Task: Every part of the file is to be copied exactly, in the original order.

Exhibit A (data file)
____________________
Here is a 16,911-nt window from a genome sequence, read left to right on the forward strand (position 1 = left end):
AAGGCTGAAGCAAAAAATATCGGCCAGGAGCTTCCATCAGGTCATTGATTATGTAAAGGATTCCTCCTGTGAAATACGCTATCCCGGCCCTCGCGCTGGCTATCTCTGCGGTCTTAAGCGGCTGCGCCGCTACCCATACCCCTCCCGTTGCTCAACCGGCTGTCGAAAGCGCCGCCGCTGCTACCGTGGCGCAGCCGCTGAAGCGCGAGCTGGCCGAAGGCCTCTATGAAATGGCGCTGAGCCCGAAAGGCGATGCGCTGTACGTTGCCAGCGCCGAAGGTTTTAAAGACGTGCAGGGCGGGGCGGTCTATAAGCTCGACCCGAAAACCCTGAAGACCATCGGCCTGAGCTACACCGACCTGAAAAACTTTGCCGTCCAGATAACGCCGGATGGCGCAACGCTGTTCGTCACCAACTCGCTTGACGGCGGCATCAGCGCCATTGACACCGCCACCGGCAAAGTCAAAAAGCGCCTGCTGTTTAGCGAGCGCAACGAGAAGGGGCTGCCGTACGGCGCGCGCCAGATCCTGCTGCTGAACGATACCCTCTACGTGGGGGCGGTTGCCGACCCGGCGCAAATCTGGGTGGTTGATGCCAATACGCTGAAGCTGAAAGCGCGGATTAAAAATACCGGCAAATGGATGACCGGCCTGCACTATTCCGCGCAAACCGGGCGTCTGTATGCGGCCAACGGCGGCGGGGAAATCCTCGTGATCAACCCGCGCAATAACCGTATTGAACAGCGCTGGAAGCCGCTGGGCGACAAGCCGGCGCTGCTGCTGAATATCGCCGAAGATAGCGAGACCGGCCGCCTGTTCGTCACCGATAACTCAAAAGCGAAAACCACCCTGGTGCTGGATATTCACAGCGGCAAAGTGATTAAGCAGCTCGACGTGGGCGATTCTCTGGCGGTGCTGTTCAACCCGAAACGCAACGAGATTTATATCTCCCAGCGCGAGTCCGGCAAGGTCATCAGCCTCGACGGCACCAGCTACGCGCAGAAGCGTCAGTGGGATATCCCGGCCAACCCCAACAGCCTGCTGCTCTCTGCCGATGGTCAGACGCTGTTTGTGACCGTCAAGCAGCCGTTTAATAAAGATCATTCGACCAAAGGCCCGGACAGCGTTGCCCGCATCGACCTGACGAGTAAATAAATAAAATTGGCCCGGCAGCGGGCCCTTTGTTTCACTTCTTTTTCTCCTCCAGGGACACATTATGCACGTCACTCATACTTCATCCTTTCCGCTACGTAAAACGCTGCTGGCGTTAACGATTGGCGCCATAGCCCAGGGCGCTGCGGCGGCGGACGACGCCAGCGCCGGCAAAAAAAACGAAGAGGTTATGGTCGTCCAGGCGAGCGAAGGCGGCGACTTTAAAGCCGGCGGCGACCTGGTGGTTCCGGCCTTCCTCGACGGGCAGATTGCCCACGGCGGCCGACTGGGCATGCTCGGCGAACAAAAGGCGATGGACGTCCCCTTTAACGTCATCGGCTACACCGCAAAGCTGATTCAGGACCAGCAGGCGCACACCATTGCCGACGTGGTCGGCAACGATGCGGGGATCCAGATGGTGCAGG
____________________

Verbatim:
Here is a 16,911-nt window from a genome sequence, read left to right on the forward strand (position 1 = left end):
AAGGCTGAAGCAAAAAATATCGGCCAGGAGCTTCCATCAGGTCATTGATTATGTAAAGGATTCCTCCTGTGAAATACGCTATCCCGGCCCTCGCGCTGGCTATCTCTGCGGTCTTAAGCGGCTGCGCCGCTACCCATACCCCTCCCGTTGCTCAACCGGCTGTCGAAAGCGCCGCCGCTGCTACCGTGGCGCAGCCGCTGAAGCGCGAGCTGGCCGAAGGCCTCTATGAAATGGCGCTGAGCCCGAAAGGCGATGCGCTGTACGTTGCCAGCGCCGAAGGTTTTAAAGACGTGCAGGGCGGGGCGGTCTATAAGCTCGACCCGAAAACCCTGAAGACCATCGGCCTGAGCTACACCGACCTGAAAAACTTTGCCGTCCAGATAACGCCGGATGGCGCAACGCTGTTCGTCACCAACTCGCTTGACGGCGGCATCAGCGCCATTGACACCGCCACCGGCAAAGTCAAAAAGCGCCTGCTGTTTAGCGAGCGCAACGAGAAGGGGCTGCCGTACGGCGCGCGCCAGATCCTGCTGCTGAACGATACCCTCTACGTGGGGGCGGTTGCCGACCCGGCGCAAATCTGGGTGGTTGATGCCAATACGCTGAAGCTGAAAGCGCGGATTAAAAATACCGGCAAATGGATGACCGGCCTGCACTATTCCGCGCAAACCGGGCGTCTGTATGCGGCCAACGGCGGCGGGGAAATCCTCGTGATCAACCCGCGCAATAACCGTATTGAACAGCGCTGGAAGCCGCTGGGCGACAAGCCGGCGCTGCTGCTGAATATCGCCGAAGATAGCGAGACCGGCCGCCTGTTCGTCACCGATAACTCAAAAGCGAAAACCACCCTGGTGCTGGATATTCACAGCGGCAAAGTGATTAAGCAGCTCGACGTGGGCGATTCTCTGGCGGTGCTGTTCAACCCGAAACGCAACGAGATTTATATCTCCCAGCGCGAGTCCGGCAAGGTCATCAGCCTCGACGGCACCAGCTACGCGCAGAAGCGTCAGTGGGATATCCCGGCCAACCCCAACAGCCTGCTGCTCTCTGCCGATGGTCAGACGCTGTTTGTGACCGTCAAGCAGCCGTTTAATAAAGATCATTCGACCAAAGGCCCGGACAGCGTTGCCCGCATCGACCTGACGAGTAAATAAATAAAATTGGCCCGGCAGCGGGCCCTTTGTTTCACTTCTTTTTCTCCTCCAGGGACACATTATGCACGTCACTCATACTTCATCCTTTCCGCTACGTAAAACGCTGCTGGCGTTAACGATTGGCGCCATAGCCCAGGGCGCTGCGGCGGCGGACGACGCCAGCGCCGGCAAAAAAAACGAAGAGGTTATGGTCGTCCAGGCGAGCGAAGGCGGCGACTTTAAAGCCGGCGGCGACCTGGTGGTTCCGGCCTTCCTCGACGGGCAGATTGCCCACGGCGGCCGACTGGGCATGCTCGGCGAACAAAAGGCGATGGACGTCCCCTTTAACGTCATCGGCTACACCGCAAAGCTGATTCAGGACCAGCAGGCGCACACCATTGCCGACGTGGTCGGCAACGATGCGGGGATCCAGATGGTGCAGG